I know you mean well and I agree with a lot of what you say, but it still bothers me when you put “sex” in the same sentence as things like “perversion and nihilism” or “deviance and insanity.” It just doesn’t fit. Sex is good, wonderful, and beautiful; just as much a “natural part of life” as death, work, and mortality; and, according to your belief system, sacred and chock-full of spiritual meaning. So why are you lumping it in with the worst our society has to offer? Why do you describe it as something that our kids are being “assaulted” with? The reason that schools have to give condom demonstrations and have sex-ed classes is because Christian parents (mine, for example) flatly refuse to educate their kids about sex! How in the hell is it OK to have frank discussions about death and violence and then turn around and obsessively shelter our kids from information about sex?? It’s one of the worst double standards in the church and a BIG reason why I am no longer a Christian. Parents’ and churches’ silence leaves kids fumbling for answers, with no teacher but experience, and you’ve done nothing to address the problem except pen self-righteous rants about our sex-obsessed culture! Sorry, but that’s not gonna help anybody.

    • mommyemmmy says:

      You are right that sex is good, wonderful, and beautiful; but it IS something that our children are being “assaulted with” at younger and younger ages. I completely agree that many, many Christian parents are NOT doing their job to educate their children on the beauty of sex. We need to step up and educate our children. We shouldn’t “shelter” our kids from information about sex, but the world’s message about sex is dangerous. The world says that it doesn’t matter how young you are, or how many partners you have, it’s all good as long as you have “safe” sex. Yet statistics show the dangers of this kind of thinking. Children grow up thinking that it’s not possible to abstain until marriage, that it’s crazy to even try–no wonder so few do wait! Society convinces them that they can’t! Instead of sex being a sacred union between a husband and wife, it has become a “game”. Kids don’t understand the emotional toll sex before marriage can take on a person. Sex is trivialized by being so present in the media and music. I understand your frustration with parents who won’t educate their own kids–but even those of us who do know that they will be exposed to so much corruption (porn, sexual predators, etc). Kids will not have an easy time growing up pure, and so few people even think that purity is valuable.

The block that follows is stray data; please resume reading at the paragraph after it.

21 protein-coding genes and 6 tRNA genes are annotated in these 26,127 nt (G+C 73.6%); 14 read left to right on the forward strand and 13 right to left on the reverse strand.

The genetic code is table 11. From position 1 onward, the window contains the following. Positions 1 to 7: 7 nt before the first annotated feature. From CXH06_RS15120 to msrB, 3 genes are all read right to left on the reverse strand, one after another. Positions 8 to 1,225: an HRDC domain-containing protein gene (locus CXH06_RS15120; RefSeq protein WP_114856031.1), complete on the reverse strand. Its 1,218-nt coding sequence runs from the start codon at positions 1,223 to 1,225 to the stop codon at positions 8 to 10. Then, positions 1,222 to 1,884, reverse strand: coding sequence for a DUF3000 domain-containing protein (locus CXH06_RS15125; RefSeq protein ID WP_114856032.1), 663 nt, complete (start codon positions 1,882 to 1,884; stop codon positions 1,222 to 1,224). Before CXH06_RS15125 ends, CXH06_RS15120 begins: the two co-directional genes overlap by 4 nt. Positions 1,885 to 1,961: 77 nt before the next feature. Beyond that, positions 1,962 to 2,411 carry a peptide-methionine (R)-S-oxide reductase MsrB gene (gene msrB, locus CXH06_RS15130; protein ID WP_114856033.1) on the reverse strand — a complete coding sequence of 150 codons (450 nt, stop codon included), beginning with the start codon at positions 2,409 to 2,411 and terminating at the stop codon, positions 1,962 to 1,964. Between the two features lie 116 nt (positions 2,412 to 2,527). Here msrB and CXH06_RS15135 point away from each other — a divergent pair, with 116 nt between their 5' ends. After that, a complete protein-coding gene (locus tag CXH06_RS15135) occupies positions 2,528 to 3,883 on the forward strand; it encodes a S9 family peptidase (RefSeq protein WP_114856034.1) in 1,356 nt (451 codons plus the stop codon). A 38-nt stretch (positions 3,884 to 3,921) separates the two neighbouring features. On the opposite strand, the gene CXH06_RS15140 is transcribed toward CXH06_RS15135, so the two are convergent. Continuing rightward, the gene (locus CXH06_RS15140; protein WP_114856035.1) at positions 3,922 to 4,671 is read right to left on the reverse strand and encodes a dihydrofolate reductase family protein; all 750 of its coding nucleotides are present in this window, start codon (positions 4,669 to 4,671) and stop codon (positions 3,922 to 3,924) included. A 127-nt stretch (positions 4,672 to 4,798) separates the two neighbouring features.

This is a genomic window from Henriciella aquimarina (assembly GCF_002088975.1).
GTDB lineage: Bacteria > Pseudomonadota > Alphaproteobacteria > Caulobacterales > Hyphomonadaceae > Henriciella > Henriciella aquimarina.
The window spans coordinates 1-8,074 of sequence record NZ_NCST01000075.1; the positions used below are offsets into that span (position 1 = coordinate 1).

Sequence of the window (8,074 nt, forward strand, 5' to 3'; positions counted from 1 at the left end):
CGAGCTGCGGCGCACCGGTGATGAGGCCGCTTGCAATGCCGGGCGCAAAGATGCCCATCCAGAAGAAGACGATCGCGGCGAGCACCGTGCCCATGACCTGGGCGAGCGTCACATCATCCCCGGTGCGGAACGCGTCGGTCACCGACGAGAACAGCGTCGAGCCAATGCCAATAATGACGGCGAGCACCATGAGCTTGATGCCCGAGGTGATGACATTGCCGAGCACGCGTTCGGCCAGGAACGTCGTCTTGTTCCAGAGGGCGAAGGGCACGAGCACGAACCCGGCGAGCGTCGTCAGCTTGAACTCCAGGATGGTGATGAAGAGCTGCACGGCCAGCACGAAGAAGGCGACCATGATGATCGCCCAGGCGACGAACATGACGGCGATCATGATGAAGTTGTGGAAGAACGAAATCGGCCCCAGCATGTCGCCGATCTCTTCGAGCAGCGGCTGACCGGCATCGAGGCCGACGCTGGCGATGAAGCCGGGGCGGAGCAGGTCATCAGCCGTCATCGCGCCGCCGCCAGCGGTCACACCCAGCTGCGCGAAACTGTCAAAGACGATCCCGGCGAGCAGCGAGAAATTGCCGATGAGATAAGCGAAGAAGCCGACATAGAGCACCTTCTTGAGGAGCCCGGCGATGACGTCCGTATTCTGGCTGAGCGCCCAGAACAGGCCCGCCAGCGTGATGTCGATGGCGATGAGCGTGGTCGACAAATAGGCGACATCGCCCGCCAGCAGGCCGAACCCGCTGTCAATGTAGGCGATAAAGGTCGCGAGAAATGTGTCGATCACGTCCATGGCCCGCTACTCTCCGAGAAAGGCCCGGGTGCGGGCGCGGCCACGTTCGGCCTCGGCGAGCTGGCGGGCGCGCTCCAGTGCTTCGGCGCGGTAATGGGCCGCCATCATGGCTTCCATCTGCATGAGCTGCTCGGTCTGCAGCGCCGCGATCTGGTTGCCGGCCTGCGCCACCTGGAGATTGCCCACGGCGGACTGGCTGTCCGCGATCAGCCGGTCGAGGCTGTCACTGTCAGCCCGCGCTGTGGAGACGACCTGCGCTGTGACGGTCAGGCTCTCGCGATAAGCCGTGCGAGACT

• Sawyer MomofSix says:

        I kept wanting to hit the “like” button mommyemmy.

      • bfajeremy says:

        Christians don’t understand the emotional toll waiting for sex until marriage can take on a person. I’ve lived this hell. Children think it’s not possible to abstain until marriage because, with few exceptions, it’s not. It is definitely important to teach kids that sex is valuable, intimate, and should be meaningful to them rather than just a toy, but at the same time it is quite a normal part of being human; it’s a biological function and needs an outlet just like all the others. And the sooner we get rid of the notion of “purity,” the better. Even if you believe sex before marriage is a sin, just treat it like a sin that God forgives; don’t treat it like your one and only shot at a meaningful love life that you crumple up and light on fire the minute you make one sexual “mistake.” Someone’s first few times having sex will definitely be imperfect, but they are learning experiences. And when I talk about educating children about sex I’m not just talking about the “beauty” of sex (by which you mean the overspiritualization of sex); I’m talking about the mechanics of sex, and even more importantly, the practical concepts of how to find a mate, how to control your sex drive (in a realistic way), and how to avoid pitfalls like porn. The church gets nada of this. None. They think telling kids to wait until marriage and pray away the temptation is enough, and it’s clearly not.

      • btgolz says: